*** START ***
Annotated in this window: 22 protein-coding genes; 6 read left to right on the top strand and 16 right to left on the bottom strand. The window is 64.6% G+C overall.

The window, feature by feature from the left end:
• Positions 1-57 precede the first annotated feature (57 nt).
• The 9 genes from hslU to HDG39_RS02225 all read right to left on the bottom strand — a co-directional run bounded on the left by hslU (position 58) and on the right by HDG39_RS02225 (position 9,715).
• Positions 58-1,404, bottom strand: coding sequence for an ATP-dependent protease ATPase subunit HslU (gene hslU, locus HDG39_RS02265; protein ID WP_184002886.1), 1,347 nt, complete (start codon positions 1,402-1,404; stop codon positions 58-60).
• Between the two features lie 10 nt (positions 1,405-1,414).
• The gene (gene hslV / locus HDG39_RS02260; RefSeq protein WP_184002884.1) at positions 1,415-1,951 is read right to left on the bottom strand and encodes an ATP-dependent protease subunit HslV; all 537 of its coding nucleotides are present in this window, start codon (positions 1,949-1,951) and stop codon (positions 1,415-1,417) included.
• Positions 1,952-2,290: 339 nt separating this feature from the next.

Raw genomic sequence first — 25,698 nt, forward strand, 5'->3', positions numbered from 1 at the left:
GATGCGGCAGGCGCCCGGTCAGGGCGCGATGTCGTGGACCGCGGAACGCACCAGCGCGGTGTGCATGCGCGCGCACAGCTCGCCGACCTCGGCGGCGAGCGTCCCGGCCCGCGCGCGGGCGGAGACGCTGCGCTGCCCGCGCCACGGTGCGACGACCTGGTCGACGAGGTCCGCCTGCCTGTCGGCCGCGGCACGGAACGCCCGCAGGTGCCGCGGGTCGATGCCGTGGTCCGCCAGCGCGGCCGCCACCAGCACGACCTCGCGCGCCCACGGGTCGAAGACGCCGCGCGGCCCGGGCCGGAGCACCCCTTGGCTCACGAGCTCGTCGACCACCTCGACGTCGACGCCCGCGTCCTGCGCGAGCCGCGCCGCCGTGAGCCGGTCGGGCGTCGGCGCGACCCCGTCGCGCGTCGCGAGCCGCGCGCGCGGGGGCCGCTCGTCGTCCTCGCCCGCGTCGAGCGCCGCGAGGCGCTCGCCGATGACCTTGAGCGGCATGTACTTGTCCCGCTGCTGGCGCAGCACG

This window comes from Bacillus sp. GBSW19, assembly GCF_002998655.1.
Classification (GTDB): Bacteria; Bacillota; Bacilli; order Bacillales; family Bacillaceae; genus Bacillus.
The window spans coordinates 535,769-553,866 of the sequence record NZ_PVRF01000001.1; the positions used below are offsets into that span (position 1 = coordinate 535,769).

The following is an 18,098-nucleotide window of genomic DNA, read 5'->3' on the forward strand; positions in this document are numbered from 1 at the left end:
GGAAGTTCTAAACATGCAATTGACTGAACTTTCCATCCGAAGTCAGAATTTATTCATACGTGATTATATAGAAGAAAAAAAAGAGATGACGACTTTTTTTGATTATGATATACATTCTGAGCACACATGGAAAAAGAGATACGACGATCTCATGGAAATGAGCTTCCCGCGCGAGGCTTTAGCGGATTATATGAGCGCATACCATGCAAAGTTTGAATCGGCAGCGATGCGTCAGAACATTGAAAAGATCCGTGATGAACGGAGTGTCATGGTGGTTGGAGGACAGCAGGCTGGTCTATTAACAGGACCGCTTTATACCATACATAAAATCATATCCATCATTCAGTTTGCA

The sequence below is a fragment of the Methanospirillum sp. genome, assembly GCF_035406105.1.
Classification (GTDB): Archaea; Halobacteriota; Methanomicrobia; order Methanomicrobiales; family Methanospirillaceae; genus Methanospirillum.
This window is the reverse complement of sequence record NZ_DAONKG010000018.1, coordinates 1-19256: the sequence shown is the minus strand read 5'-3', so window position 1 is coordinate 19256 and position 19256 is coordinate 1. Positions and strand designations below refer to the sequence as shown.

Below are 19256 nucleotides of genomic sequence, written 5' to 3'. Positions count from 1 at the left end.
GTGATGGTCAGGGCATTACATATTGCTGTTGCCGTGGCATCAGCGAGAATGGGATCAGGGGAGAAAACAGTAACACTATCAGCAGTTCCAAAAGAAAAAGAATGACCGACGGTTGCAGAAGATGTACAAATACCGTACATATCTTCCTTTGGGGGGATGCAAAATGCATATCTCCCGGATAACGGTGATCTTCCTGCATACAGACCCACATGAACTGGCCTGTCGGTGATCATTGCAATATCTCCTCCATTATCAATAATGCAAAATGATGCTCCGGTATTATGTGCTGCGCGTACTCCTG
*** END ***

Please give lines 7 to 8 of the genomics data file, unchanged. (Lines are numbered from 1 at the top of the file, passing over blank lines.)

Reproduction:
• The gene (gene hslV / locus HDG39_RS02260; RefSeq protein WP_184002884.1) at positions 1,415-1,951 is read right to left on the bottom strand and encodes an ATP-dependent protease subunit HslV; all 537 of its coding nucleotides are present in this window, start codon (positions 1,949-1,951) and stop codon (positions 1,415-1,417) included.
• Positions 1,952-2,290: 339 nt separating this feature from the next.